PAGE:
Articles tagged by Cartel
I have a lot of respect for the Federal Reserve and the people that work there, but I have to ask: is it just another example of a dysfunctional regulatory framework?
News that Chris Ashton, the former Barclays FX trader dismissed by the bank over misconduct allegations, has lost his claim for unfair dismissal represents the first outright win for a bank facing such a claim and, potentially, draws a line in the sand over how participation in foreign exchange chat room activities is viewed.
Bloomberg News reports that Ashton lost his claim in a ruling dated September 19 as the judge found Barclays took “appropriate action” due to his “gross misconduct”.
The US Department of Justice has announced that a Federal grand jury has returned an indictment against three members of the infamous Cartel chat room that allegedly conspired to manipulate FX markets.
The one-count indictment, filed in the US District Court for the Southern District of New York, charges former RBS trader Richard Usher, ex-Citi head of spot FX Rohan Ramchandani and former Barclays trader Christ Ashton with conspiring to fix prices and rig bids for US dollars and euros exchanged in the FX spot market.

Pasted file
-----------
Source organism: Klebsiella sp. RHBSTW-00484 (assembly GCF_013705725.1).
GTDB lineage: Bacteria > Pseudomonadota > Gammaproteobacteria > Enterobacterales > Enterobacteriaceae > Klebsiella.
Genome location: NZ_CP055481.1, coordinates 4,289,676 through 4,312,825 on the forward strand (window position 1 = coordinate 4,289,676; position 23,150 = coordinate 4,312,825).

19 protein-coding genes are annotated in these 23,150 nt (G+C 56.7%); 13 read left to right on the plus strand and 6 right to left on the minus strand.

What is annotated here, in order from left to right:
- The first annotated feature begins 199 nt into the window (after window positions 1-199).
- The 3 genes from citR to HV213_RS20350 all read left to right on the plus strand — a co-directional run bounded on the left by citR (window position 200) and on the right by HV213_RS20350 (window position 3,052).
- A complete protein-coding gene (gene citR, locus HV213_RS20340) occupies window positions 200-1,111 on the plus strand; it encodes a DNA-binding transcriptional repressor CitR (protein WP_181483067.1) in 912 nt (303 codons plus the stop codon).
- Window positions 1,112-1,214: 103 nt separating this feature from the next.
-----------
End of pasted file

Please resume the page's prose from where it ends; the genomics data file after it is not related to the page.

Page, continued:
This is very short and sweet and to the point.
We continue to hear people express concerns over how the Global Code of Conduct is going to be implemented and how adherence can be assured.
It’s simple. As an addendum to every copy of the Code, that should be attested to by every participant in the wholesale foreign exchange market, there should be attached a copy of yesterday’s US Department of Justice’s indictment of three former members of the Cartel.
A second New York-based FX trader has pleaded guilty to colluding to manipulate markets.
Chris Cummins, a former emerging markets trader for Citi in New York, pleaded guilty to misconduct between approximately January 2007 and July 2013, according to the US Department of Justice. Earlier this month, Jason Katz, a former EM trader at a number of banks accepted guilt over the same charges.
Last week the DoJ also indicted three members of the Cartel chatroom on similar charges and is expected to commence extradition proceedings soon as it ramps up its efforts to bring individuals to justice over the FX manipulation scandal.
Court documents filed in New York this week indicate that three members of the notorious “Cartel” chat room have agreed to extradition to the US to be arraigned on charges of conspiracy to rig FX markets.